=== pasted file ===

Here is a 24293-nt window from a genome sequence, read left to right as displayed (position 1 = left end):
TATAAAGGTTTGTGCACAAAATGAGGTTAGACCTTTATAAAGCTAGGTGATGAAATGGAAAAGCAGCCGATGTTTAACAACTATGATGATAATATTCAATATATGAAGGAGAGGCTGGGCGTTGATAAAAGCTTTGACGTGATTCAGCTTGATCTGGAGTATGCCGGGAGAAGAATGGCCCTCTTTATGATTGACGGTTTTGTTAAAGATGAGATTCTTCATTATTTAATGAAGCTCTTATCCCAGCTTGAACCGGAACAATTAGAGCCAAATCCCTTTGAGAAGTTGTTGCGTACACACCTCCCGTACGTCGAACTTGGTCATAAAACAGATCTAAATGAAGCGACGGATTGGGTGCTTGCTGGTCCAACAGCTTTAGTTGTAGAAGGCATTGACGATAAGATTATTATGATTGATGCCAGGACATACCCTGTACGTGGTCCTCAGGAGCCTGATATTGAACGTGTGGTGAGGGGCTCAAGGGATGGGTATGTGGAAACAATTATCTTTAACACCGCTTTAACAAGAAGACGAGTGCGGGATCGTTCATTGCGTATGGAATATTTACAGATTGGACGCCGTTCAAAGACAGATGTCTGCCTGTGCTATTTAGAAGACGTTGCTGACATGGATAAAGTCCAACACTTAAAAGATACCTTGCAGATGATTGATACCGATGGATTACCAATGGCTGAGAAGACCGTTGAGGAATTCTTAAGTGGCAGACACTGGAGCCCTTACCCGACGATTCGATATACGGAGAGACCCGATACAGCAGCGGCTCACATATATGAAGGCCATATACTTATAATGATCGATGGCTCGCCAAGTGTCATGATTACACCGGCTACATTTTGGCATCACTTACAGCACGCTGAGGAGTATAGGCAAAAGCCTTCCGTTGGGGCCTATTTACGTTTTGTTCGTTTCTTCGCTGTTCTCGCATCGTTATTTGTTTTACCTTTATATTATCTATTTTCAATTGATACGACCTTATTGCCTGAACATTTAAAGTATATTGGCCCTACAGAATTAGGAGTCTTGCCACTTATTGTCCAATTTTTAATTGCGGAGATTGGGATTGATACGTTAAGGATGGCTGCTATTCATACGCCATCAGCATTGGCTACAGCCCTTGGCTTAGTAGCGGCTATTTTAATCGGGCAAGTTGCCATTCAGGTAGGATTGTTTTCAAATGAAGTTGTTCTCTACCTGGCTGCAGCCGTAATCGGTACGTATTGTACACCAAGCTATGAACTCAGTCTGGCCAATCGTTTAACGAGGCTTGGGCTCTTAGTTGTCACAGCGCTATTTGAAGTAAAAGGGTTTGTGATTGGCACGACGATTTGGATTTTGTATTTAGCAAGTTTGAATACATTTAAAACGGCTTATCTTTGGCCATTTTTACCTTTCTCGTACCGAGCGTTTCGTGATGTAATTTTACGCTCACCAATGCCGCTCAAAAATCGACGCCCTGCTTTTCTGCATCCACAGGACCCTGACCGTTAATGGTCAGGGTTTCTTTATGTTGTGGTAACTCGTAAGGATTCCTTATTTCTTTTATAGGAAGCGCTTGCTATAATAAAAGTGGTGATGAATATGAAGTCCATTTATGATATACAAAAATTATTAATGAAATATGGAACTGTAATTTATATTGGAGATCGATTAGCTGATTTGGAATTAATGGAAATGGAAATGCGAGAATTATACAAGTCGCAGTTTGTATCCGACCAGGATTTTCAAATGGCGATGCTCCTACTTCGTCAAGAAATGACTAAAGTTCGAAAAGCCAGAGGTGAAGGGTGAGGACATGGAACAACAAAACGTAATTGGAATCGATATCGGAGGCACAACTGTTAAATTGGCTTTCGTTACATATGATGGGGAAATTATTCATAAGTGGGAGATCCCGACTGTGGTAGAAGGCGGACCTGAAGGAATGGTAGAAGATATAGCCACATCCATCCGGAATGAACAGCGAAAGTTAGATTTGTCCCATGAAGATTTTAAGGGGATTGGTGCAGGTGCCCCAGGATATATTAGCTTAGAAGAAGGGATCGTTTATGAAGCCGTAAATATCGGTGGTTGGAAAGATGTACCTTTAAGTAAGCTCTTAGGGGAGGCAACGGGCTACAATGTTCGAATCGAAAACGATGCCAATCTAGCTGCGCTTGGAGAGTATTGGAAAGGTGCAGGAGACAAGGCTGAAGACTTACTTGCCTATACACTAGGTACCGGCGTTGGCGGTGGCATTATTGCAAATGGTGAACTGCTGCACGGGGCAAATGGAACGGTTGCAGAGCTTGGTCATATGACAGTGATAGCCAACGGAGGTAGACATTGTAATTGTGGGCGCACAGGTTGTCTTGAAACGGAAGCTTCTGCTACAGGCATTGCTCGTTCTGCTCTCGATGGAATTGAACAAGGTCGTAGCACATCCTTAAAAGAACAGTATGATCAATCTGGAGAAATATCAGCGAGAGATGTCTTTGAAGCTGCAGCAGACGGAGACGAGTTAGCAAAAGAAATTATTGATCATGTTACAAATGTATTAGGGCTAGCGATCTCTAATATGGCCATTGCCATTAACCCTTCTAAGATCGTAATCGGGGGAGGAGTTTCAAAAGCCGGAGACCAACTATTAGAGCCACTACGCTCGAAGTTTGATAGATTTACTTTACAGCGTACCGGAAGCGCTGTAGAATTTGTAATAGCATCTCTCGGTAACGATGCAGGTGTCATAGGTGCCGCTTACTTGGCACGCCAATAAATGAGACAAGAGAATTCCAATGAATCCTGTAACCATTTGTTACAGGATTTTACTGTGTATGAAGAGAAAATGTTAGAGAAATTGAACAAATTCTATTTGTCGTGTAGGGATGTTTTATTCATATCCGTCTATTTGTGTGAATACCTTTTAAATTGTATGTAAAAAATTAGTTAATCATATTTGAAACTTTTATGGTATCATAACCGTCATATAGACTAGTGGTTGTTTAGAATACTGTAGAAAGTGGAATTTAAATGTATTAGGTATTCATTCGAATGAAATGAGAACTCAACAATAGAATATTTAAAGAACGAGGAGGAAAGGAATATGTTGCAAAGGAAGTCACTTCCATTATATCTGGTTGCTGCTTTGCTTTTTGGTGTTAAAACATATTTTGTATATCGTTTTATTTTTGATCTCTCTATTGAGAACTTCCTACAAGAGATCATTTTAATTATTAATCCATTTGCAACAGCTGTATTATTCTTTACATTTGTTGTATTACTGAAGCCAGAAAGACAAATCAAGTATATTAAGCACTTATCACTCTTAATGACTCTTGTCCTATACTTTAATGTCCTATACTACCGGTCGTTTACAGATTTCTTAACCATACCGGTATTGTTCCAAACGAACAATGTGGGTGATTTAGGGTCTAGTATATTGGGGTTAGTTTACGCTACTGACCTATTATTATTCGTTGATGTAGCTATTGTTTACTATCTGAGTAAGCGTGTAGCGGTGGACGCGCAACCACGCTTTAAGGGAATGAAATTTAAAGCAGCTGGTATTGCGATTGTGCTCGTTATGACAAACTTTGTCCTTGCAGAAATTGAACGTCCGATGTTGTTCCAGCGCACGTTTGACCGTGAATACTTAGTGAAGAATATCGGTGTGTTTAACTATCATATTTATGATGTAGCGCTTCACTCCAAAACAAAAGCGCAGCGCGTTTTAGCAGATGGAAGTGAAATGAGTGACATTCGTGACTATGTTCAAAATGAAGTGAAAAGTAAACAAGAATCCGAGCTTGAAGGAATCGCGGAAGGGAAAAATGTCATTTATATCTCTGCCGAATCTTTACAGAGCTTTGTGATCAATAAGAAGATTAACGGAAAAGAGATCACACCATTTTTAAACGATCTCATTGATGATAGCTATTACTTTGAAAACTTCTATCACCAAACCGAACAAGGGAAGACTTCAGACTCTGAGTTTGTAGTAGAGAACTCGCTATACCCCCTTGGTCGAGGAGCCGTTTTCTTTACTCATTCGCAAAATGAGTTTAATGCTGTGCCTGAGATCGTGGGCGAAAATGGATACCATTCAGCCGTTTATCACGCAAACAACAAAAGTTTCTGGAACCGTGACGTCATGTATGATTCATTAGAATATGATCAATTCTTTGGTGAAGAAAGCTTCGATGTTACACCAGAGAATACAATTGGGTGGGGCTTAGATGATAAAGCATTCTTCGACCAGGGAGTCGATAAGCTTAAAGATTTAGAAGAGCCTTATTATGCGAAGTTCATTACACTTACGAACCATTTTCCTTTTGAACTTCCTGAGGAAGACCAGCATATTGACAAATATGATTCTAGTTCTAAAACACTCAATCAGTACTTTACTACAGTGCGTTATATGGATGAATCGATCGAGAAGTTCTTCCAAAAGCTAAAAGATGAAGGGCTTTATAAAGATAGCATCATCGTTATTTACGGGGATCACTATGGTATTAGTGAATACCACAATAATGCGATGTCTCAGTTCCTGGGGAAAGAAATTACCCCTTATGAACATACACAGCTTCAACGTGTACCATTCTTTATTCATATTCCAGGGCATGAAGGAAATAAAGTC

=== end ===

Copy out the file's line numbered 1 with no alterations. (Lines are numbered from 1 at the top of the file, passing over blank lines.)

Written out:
Here is a 24293-nt window from a genome sequence, read left to right as displayed (position 1 = left end):